In an exclusive interview Roberto Stern, the president, creative director and son of the founder of Brazilian jeweler H. Stern, explains his passion for collaborating on designs and talks of his latest collection made with Oscar Niemeyer.
Linhameyer: A Song to Honor the H.Stern by Oscar Niemeyer Collection
Brazilian musicians Carlinhos Brown and George Israel composed a song to honor the launch of the H.Stern by Oscar Niemeyer Collection. Titled Linhameyer (a blending of Niemeyer’s name with the word Linha – Line, in Portuguese), the song speaks of the sinuous lines in the architect’s drawings. Linhemeyer is the soundtrack to this video on the collaboration which animates Niemeyer’s signature sketches.
Where did the idea to collaborate with Oscar Niemeyer come from?
A friend of mine asked, ‘why have you not done anything with Oscar Niemeyer,’ and I told him, ‘I don’t know, it’s a good idea.’ Simple, like that. So I went to his office and knocked on his door, his wife was there and I said I want to speak with Oscar Niemeyer – he was just there – and I said I want to do a jewelry collection with you and he said fine let’s do it.
Very simple, I didn’t know him or if he wanted to do it, so I just asked. I took some time to see how I would do it. I came back to him and I said I don’t know where to start because the buildings are very massive and there’s a lot of concrete. I don’t know how to translate it to jewelry. He said ‘I’m not an architect; I am a designer so look at my drawings. From my drawings you will get inspiration.’ So I went to his archives and chose randomly some drawings I liked, without purpose, not thinking of a building, not jewelry, just how I found it.
His drawings are very fluid, very light, and very organic. So I said I am going to do something very light, which will not look like concrete. I explained to him the concept and he said ‘yes, we have to do something beautiful. As long as it is beautiful I will approve it.’
We took the drawings and through his drawings, the lines, we did the jewelry, which is a little bit organic, not straight lines just pieces of his drawings. And we got back to him with the drawings in a bigger size because his eyesight is not that good although he is very sharp, so he approved the drawings and then we did the prototypes, he approved the prototypes, and then we did the jewelry. It was a one-year process. And if you see the jewelry, it’s minimalist in a positive sense, it’s not pretentious; its very light, it’s very fluid and so modern.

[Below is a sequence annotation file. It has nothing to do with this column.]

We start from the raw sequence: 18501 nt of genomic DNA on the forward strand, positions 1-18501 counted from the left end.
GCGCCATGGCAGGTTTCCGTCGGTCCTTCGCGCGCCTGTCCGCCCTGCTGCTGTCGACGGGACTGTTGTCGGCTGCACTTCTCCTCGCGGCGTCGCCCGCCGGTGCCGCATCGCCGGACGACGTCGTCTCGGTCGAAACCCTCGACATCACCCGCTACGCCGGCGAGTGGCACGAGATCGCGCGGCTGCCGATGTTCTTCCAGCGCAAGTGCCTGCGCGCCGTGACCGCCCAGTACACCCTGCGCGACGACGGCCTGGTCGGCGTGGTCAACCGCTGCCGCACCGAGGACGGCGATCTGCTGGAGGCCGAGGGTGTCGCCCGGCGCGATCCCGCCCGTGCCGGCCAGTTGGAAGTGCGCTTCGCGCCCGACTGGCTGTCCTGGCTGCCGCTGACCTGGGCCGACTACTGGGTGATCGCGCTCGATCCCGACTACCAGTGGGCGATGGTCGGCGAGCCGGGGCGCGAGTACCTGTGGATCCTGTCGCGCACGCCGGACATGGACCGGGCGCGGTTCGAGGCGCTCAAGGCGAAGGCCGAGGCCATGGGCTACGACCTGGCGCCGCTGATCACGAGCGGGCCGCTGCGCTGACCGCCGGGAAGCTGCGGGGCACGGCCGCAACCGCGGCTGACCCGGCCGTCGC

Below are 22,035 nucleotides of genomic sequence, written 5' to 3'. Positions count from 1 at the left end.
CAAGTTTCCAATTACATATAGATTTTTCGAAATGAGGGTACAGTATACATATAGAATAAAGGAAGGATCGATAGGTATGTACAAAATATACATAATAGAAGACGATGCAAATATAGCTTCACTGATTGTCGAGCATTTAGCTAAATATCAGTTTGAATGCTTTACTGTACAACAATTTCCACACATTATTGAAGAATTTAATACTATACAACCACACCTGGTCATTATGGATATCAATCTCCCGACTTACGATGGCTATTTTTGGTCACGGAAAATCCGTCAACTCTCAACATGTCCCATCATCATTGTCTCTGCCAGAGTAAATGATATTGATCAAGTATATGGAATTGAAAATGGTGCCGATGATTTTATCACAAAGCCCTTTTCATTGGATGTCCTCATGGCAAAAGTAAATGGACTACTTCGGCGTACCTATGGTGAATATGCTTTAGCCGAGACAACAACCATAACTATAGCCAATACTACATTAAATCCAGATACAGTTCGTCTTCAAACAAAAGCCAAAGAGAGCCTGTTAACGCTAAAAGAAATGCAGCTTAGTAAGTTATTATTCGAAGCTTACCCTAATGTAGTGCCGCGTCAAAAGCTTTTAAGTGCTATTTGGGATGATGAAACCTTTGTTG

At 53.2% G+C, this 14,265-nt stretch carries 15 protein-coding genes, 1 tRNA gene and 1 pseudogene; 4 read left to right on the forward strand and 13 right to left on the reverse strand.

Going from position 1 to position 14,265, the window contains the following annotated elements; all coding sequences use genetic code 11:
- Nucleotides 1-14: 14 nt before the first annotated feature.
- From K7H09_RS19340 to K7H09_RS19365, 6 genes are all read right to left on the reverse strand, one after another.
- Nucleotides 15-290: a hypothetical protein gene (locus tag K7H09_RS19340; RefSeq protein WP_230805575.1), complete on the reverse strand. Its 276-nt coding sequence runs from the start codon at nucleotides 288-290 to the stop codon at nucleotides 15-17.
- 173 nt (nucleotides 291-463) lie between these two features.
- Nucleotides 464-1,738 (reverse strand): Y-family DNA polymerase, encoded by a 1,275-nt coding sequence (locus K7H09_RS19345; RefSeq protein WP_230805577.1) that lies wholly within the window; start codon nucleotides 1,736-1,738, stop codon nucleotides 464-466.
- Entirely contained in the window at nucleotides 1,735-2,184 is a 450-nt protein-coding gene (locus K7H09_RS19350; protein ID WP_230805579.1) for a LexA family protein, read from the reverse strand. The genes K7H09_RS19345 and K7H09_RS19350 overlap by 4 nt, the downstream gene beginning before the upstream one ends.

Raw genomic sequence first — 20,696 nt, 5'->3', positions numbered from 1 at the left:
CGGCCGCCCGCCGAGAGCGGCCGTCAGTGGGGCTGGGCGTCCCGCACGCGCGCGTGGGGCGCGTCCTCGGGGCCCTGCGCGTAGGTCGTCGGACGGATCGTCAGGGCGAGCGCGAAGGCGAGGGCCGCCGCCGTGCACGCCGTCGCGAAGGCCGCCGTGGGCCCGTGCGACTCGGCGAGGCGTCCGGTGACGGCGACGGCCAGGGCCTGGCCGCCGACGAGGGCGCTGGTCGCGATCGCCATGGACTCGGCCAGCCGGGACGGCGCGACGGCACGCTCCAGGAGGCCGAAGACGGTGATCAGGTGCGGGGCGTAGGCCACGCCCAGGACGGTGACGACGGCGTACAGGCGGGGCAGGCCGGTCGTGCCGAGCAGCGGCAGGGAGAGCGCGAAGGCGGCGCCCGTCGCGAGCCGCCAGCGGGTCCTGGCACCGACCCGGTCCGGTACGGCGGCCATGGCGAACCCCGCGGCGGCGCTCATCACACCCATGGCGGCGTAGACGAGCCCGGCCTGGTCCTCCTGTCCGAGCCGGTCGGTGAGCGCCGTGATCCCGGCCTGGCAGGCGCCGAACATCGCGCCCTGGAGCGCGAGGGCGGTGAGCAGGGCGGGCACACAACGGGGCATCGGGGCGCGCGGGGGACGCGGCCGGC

Was it a challenge for your regular designers who make the prototypes to work with these new shapes?
Working with perfection is already the way we are used to working so technically it was not a challenge; the challenge was how to start the idea, how to work with Oscar Niemeyer in a different way, how to make them look light and not like a building. This is what really was a challenge. If you look at the jewelry it does look very light and not architectural even though it came from an architect.
It is the opposite of architectural; it’s very poetic and soft.
He is a poet. He writes a lot. He writes a lot before he does a project. He wrote the poem of a curve. He writes essays before he starts drawing. He’s like a poet and writer. And he starts with a light draft, a drawing. He smokes a lot, too. And he said the secret of a long life is that he loves women a lot as well.
What did you learn about the process of collaboration by working with him?
Each collaboration is different. We did one with Campana Brothers and Diane von Furstenberg, among others. It forces me to think out of the box and to have a different methodology of creation. As we design the jewelry ourselves, we don’t ask them to design the jewelry for us, we give them an input and we get their input, so we gain a step up higher after each collaboration; and, it changes our method of creation.
So it actually changes your business a little.
Yes, the collaboration allows us to avoid repeating ourselves; it incorporates a new way to see things. With the Campana Brothers, I learned how to see a city that is ugly, in a beautiful way. And with Oscar Niemeyer, I learned how to see the curves he does in a non-geometrical way, in a light way, like his designs. I don’t see it as concrete. And the idea of working with the sketch was also a great idea that I had never done before. So each time is different. The diversity of the people who work and the diversity of the matter make the collaborations and make our projects very interesting. And we keep our style in each collection we do.
Which piece do you think is the greatest success in this collection?
The piece that people like most 9 out of 10 is the Copan bracelet. The piece I like most is the simple pair of earrings, the Sketch earrings, which came out of a church design.
In general, what values did you learn from your father about the jewellery business?
My father was very much focused on the stone. For him the whole jewellery was around the stone. The design was much more like a frame for the stone, a setting. He didn’t care so much about design. So in the 1990s, I decided to add another level to H. Stern, to become also known as a design house. I started to concentrate my efforts on design, so today we are known for the stones and also for being very innovative and creative in design, with just gold or crystal whatever.
I read you source most of stones in Brazil, where H. Stern in based.
It used to be the core of the business, it’s not anymore, just part of the business; the business grew on top of that. Now we have very much the design element on top of it, we still have the sources of the best stones and when we have a very rare and huge stone we don’t do much design around, we keep it very simple. But now we have another level to the company, which is the design element.